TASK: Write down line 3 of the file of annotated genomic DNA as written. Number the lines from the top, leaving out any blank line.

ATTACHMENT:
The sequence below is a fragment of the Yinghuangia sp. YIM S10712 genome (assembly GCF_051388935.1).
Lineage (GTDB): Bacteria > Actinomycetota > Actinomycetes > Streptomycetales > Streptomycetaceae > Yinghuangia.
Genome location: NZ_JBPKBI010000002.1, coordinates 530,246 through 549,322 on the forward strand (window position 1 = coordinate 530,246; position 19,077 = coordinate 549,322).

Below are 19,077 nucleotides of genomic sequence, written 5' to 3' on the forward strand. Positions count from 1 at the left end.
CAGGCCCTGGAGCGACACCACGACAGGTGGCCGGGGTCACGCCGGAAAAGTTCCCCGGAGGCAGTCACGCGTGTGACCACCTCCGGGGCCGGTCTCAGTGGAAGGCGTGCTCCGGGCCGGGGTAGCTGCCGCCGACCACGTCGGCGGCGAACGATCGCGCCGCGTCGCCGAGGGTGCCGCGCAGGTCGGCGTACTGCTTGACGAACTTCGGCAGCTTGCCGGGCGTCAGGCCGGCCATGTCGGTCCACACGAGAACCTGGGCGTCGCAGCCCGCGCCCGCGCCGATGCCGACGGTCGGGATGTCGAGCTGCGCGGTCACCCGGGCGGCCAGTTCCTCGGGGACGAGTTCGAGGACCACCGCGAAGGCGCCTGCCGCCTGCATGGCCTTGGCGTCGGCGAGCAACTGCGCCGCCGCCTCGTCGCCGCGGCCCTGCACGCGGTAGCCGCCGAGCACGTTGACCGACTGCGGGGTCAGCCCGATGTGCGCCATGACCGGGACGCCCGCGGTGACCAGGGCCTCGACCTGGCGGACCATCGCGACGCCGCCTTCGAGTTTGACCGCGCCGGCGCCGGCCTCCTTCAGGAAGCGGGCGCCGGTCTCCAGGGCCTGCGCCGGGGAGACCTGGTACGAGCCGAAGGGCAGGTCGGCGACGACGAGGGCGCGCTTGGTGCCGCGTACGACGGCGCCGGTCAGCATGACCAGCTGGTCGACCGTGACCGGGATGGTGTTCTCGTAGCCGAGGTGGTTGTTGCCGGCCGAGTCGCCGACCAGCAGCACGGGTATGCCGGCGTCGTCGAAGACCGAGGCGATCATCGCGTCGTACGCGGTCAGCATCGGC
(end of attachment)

Genome location: NZ_JBPKBI010000002.1, coordinates 530,246 through 549,322 on the forward strand (window position 1 = coordinate 530,246; position 19,077 = coordinate 549,322).